Modern power systems include a considerable amount of power electronic converters related to the introduction of renewable energy sources, high-voltage direct current (HVDC) systems, adjustable speed drives, and so on. These components introduce repetitive pulses generated by the commutation of semiconductor switches, resulting in overvoltages with very steep fronts and high dielectric stresses. This phenomenon is one of the main causes of accelerated insulation aging of motors in power electronic-based systems. This chapter presents state-of-the-art computational tools for the analysis of motor windings excited by fast-front pulses related to the use of frequency converters based on pulse-width modulation (PWM). These tools can be applied for the accurate prediction of overvoltages and dielectric stresses required to propose insulation design improvements. In the case of the stress-grading system used in medium-voltage (MV) motors, transient finite-element method (FEM) is used to study the effect of fast pulses. It is shown how, by controlling the material properties and the design of the stress-grading systems, solutions to reduce the adverse effects of fast pulses from PWM-type inverters can be proposed.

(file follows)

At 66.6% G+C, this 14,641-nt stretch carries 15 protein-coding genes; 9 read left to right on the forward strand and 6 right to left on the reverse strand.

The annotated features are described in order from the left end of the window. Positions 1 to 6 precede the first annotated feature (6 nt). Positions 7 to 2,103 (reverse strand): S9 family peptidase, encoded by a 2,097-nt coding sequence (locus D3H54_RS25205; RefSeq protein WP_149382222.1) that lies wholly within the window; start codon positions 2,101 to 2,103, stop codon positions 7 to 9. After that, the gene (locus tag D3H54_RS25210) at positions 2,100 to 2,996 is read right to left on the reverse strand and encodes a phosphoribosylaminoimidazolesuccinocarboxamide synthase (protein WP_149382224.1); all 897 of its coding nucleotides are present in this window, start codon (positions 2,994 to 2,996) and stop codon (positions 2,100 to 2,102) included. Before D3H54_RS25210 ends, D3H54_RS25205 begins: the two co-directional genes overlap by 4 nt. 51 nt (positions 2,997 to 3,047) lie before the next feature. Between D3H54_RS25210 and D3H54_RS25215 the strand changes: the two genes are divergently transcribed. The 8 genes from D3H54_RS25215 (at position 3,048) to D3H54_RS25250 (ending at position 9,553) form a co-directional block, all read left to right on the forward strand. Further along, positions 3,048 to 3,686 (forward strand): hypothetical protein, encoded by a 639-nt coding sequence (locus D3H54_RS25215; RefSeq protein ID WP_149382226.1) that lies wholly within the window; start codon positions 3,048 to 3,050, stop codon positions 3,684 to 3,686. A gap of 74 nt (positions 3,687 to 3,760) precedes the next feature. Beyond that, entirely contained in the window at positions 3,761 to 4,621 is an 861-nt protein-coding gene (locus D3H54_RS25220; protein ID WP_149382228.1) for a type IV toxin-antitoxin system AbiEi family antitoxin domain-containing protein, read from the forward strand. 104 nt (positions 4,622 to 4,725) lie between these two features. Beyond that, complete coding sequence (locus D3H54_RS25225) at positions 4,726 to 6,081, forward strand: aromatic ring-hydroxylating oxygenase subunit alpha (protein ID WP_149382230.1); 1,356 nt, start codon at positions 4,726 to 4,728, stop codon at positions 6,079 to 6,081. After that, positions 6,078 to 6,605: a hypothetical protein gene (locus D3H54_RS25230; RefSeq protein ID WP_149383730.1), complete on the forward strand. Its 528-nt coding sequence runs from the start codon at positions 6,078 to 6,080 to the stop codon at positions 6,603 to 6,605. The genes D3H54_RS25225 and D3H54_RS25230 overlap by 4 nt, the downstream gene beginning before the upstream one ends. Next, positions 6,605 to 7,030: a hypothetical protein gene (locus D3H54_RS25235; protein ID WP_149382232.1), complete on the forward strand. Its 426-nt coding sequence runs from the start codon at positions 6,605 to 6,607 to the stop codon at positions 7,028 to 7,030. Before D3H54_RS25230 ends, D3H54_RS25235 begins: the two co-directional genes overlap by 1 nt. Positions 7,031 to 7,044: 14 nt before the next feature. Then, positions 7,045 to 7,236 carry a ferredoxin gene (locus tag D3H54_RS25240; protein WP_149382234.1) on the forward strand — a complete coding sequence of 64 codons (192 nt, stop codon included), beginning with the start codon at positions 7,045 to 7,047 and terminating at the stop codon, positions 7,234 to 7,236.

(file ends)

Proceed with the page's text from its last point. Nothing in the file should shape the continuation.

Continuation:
Historically, the Electromagnetic Compatibility (EMC) began with the disturbances at the radio navigation systems generated by the electrical power distribution lines; hence it was referred to as Radio Interference (RI). This disturbance is an Electromagnetic Interference (EMI). Although this type of EMI has been studied since the first decades of the past century, it still maintains a continued interest of the researchers, especially with the Corona Discharge (CD), generated by High Voltage Direct Current (HVDC) systems. Because of its design criterion and the concern that this phenomenon may affect the new radio communication systems in the very high frequency (VHF), ultra high frequency (UHF), and microwave bands, interest in their studies continues. In this chapter, an analysis of the electromagnetic spectrum of the CD is presented. The CD is generated at a short transmission line located within a semi-anechoic chamber. To be sure of the phenomenon, the CD is identified by its current pulse, which is well studied. The instruments used are an oscilloscope of 2 GHz and 2 GS/s, a spectrum analyzer, and an EMI test receiver. The results show that the CD concentrates its energy at frequencies below 70 MHz. In the UHF band, only narrowband signals very separated were found, with levels that cannot affect radio communication systems.
Part of the book: Recent Topics in Electromagnetic Compatibility